Alternate Fuels Now In Use

The following material will lead you into our pages on the various alternate fuels.

The first group of alternate fuels, growing in importance, are known as biofuels and these are primarily ethanol and biodiesel

Then there are Biogas fuels - there are a few gases that are derived from decay processes acting on organic material. The most prominent of these gasses are carbon dioxide and methane. While carbon dioxide itself cannot be considered a fuel, it is a major component and the most recognized of the greenhouse gases.

Methane is a volatile gas that will burn surprisingly clean consider its source is most often the garbage dump and the decaying organic material found within it.

Biodiesel - created from vegetable oils. Most often the oil has been previously used for other purposes, such as frying in restaurant situations. Biodiesel alternative energy has also been made from animal fats. It is created when animal or vegetable oils are carefully combined against alcohol. The resulting liquid can be added to standard petro-diesel without any significant adjustment to standard diesel engines.

Biomass - this category includes a wide range of burnable organic materials such as wood, grasses and other combustable plant materials. Although wood is part of this group, because it is so important and pervasive it will be treated as a category on its own.

Brown's Gas - Browns gas is the result of using electrolysis to break the bond between hydrogen and oxygen in the water molecule. Brown's gas is at the center of a number of debates on creating a water powered car. ALthough that may be a dream that may never come to pass, there is quite a bit of activity using Brown's gas to supplement the gas burned in today's automobiles.

Electricity - Probably the ultimate goal of the coming fuel replacement will end up moving almost every machine and energy user to electricity for its power. Electricity "per se" is not a true fuel since it does not usually feed an open flame. Rather it is often the result of a generator or other energy source like wind, water or solar energy conversion and uses battery storage.

Hydrogen - the most abundant element in the universe. Many people beleive that ultimately hydrogen will replace oil and coal as the main alternate fuel of the world. (Roy McAllister - The Solar Hydrogen Economy) It burns very clean and hot and its exhaust is just pure water.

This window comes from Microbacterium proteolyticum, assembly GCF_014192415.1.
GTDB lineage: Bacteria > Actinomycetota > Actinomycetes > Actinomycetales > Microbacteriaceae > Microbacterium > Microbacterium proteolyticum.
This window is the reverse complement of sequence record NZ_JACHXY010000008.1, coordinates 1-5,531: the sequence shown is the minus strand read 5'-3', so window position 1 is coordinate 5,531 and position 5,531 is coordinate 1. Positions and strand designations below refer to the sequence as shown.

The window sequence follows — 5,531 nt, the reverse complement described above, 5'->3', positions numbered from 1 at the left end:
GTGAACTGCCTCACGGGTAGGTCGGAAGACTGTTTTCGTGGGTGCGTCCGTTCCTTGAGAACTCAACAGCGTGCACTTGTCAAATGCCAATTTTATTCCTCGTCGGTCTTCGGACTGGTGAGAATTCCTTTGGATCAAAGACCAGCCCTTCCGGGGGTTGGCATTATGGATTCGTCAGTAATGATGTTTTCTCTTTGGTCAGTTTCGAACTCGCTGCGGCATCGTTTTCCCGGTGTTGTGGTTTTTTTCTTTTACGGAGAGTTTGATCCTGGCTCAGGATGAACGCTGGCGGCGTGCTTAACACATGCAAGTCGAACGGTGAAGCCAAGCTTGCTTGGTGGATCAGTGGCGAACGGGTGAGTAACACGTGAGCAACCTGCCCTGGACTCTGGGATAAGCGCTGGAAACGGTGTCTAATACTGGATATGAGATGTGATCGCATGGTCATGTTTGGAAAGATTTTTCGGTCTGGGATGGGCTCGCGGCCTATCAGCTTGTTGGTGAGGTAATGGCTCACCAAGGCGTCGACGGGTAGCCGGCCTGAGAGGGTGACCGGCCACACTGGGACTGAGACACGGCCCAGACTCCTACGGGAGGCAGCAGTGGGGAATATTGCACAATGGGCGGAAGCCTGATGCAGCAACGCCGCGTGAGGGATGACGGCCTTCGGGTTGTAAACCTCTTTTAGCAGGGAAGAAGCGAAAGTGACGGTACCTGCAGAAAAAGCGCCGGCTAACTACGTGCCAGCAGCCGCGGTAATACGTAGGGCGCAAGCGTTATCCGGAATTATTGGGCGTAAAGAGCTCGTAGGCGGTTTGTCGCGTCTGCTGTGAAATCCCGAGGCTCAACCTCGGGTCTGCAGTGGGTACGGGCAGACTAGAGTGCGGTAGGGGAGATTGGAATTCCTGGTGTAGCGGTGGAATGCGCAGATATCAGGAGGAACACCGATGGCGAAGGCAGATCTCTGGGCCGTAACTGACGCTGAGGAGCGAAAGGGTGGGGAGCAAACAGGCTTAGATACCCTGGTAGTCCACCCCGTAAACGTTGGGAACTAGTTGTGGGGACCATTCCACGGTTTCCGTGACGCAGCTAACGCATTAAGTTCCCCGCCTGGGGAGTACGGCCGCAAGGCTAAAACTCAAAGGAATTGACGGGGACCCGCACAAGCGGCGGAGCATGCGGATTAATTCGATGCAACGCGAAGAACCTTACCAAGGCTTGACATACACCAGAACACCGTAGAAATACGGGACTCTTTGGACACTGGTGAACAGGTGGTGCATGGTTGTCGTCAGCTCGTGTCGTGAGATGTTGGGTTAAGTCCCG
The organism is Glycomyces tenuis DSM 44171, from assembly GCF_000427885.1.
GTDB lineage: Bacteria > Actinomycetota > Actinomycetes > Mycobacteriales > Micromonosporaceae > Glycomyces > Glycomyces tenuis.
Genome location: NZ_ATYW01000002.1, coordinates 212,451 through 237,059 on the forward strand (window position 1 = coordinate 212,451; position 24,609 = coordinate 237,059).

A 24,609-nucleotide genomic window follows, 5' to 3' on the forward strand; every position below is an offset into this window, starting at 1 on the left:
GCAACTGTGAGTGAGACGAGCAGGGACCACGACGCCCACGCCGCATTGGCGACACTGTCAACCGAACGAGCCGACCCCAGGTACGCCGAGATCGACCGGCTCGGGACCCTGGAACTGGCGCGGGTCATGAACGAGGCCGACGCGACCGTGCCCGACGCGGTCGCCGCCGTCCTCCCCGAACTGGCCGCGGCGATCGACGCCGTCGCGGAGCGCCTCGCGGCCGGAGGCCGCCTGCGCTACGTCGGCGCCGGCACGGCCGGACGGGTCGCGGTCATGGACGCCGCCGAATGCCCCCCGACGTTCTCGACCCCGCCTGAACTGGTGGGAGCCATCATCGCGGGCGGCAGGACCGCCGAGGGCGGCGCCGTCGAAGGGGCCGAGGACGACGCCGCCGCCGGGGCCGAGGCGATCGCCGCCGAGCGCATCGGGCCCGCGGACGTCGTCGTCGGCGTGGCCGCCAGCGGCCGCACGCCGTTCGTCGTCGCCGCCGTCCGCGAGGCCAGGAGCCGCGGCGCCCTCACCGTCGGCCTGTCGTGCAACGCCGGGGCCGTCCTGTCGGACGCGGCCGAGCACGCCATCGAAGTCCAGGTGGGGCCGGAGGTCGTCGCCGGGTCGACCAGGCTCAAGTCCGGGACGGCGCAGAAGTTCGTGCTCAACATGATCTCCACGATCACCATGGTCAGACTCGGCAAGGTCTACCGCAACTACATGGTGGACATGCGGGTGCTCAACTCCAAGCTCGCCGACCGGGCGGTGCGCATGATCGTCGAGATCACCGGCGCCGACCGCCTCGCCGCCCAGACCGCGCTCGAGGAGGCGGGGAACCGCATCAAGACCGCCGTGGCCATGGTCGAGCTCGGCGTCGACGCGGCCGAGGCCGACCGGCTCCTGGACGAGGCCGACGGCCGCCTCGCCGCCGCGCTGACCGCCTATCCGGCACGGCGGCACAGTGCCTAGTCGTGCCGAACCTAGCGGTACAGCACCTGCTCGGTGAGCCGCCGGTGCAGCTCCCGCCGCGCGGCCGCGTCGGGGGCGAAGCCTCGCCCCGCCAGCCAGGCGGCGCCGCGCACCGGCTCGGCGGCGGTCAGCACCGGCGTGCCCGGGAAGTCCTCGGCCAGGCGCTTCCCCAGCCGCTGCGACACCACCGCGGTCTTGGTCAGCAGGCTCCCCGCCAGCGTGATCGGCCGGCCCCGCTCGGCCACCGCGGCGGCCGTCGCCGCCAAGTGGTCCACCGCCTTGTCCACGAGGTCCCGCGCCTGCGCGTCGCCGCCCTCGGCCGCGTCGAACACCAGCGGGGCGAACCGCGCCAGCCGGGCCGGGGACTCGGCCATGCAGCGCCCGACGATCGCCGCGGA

Many proponents of hydrogen have written about the ultimate position hydrogen must assume. It seems logical if we are to create a society where the energy does not add anything to the carbon load or greenhouse gasses on the planet. Hydrogen burns fiercely and can be kept in a number of states - as room temperature gas, highly pressurized for greater storage, it can even be kept as a liquid at very low temperatures.

The creation of hydrogen gas in huge quantities has been well understood for well over a century. One of the classic books on hydrogen production was written by P. Litherland Teed, The Chemistry and Manufacture of Hydrogen whose book was published in 1903.

Wind - like water, it is not strictly a fuel by our definition. But at the same time, it can drive some machines directly or be used to generate electricity as a replacement alternative source to gas driven machines.

Wood - Wood is actually clasified as part of the biomass list, but it is so pervasive that it really needs to discussed in its own section. Although it can take quite a long time for tree to grow, wood is one of the most classic renewable resources our world offers as a source of energy. By careful husbandry, wood can sustain a small population for a foreseable future.

Gas generators were derived from wood fired biomass gasifiers and used in both world wars for trucks and vehicles that could afford to drag an external burner that created generator gas as a by-product of burning wood.

Our article on alternate fuels would not be complete unless we pointed you to where many of these alternate fuels will be used - hybrid cars.

In addition there is the fascinating device that can run on almost any fuel with great efficiency - the Stirling Engine.